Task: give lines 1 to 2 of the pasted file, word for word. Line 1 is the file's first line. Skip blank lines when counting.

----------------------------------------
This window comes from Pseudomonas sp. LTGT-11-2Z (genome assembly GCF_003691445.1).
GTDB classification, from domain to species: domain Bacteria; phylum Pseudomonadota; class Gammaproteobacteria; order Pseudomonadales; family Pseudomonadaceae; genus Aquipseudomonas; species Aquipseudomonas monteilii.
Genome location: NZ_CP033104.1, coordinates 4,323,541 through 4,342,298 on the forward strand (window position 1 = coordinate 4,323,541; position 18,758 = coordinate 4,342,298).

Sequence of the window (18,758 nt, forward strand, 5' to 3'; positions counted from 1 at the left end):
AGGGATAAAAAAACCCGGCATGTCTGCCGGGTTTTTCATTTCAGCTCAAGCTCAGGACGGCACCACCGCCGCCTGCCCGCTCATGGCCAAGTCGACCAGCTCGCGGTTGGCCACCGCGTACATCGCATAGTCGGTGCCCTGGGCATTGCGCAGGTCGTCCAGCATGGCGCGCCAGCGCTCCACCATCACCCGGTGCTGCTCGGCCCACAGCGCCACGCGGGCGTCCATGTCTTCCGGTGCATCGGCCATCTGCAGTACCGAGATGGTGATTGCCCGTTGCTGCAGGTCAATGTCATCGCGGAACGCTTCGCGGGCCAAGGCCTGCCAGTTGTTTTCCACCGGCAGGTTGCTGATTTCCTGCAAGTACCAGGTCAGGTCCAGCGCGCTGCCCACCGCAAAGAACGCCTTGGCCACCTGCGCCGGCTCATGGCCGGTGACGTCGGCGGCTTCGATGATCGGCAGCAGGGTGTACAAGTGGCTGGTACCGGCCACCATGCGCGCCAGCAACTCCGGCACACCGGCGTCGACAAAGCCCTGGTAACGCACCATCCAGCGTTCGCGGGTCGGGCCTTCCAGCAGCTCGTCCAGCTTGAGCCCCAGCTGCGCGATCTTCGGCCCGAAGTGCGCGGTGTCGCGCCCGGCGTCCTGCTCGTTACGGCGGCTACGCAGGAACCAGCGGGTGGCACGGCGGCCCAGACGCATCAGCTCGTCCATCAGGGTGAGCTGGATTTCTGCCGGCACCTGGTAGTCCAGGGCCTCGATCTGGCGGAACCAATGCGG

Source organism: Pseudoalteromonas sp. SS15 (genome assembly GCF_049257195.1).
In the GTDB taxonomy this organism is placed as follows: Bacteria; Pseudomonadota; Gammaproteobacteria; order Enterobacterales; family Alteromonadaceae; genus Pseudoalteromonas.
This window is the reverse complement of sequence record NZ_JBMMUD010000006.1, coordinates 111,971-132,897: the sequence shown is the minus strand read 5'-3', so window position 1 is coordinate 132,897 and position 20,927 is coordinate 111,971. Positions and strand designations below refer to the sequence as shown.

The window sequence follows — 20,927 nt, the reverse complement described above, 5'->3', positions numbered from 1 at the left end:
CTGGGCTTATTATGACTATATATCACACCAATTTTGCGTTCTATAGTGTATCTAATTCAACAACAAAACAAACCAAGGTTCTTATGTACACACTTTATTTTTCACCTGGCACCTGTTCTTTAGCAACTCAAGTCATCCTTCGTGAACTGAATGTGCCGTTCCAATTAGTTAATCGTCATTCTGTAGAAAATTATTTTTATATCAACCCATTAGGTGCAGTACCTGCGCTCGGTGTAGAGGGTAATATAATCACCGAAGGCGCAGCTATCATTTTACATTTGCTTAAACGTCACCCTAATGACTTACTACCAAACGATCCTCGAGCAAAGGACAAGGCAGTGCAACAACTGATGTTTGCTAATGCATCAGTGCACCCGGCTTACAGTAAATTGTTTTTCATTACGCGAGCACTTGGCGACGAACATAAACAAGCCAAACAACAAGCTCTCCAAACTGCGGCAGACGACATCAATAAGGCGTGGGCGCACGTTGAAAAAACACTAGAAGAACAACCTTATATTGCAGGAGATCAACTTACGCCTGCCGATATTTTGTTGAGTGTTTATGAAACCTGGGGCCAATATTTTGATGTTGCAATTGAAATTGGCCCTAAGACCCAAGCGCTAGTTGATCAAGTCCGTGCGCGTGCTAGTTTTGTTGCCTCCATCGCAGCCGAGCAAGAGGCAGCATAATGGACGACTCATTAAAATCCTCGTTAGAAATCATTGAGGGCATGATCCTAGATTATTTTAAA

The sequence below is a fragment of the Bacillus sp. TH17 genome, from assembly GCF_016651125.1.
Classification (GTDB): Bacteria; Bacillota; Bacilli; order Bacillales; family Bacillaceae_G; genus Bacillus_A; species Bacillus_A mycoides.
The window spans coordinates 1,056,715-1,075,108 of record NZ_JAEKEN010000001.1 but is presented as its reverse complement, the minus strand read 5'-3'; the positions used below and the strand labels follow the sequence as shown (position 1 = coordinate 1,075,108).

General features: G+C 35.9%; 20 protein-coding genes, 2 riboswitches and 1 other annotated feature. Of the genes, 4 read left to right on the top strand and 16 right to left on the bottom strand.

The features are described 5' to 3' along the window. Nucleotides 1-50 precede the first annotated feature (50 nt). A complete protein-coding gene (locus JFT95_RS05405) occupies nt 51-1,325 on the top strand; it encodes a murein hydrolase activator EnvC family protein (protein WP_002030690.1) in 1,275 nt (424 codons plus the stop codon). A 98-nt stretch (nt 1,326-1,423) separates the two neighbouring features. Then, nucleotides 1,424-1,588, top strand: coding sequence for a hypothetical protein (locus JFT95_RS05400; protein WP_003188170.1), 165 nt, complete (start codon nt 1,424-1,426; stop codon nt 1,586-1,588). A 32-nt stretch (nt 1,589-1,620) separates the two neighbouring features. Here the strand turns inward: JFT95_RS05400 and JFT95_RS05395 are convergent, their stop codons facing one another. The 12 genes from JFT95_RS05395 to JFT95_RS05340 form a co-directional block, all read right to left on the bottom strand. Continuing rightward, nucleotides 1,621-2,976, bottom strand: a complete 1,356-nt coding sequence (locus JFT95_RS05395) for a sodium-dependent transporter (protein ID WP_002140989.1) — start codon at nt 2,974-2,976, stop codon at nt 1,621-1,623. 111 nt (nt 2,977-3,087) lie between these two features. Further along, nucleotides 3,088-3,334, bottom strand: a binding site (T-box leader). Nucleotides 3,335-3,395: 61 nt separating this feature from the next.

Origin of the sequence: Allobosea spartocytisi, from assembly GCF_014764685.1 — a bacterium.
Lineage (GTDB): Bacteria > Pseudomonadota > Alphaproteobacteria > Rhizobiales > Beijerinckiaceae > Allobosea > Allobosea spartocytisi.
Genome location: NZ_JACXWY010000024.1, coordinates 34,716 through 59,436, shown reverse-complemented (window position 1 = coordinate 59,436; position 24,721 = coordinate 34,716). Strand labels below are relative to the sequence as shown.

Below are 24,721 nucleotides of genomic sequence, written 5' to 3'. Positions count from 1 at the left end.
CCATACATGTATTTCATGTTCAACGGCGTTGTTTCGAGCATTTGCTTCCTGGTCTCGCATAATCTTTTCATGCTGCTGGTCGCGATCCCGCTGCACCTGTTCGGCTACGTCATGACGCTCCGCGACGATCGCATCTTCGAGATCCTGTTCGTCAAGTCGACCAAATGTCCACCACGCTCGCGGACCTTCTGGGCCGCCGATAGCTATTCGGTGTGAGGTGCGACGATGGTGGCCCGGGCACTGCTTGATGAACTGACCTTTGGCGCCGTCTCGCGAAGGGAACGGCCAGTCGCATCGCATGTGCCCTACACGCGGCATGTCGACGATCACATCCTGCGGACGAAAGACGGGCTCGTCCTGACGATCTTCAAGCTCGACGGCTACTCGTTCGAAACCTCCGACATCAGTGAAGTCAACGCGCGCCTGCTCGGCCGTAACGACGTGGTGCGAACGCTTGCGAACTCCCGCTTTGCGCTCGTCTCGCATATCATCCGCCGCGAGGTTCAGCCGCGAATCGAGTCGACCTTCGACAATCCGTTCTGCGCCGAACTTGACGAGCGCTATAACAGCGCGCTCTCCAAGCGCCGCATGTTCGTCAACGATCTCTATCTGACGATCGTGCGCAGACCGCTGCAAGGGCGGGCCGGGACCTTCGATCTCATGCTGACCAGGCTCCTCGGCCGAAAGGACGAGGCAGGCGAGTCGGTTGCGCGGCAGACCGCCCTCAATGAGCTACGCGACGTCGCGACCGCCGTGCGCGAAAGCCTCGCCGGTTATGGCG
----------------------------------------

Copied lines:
This window comes from Pseudomonas sp. LTGT-11-2Z (genome assembly GCF_003691445.1).
GTDB classification, from domain to species: domain Bacteria; phylum Pseudomonadota; class Gammaproteobacteria; order Pseudomonadales; family Pseudomonadaceae; genus Aquipseudomonas; species Aquipseudomonas monteilii.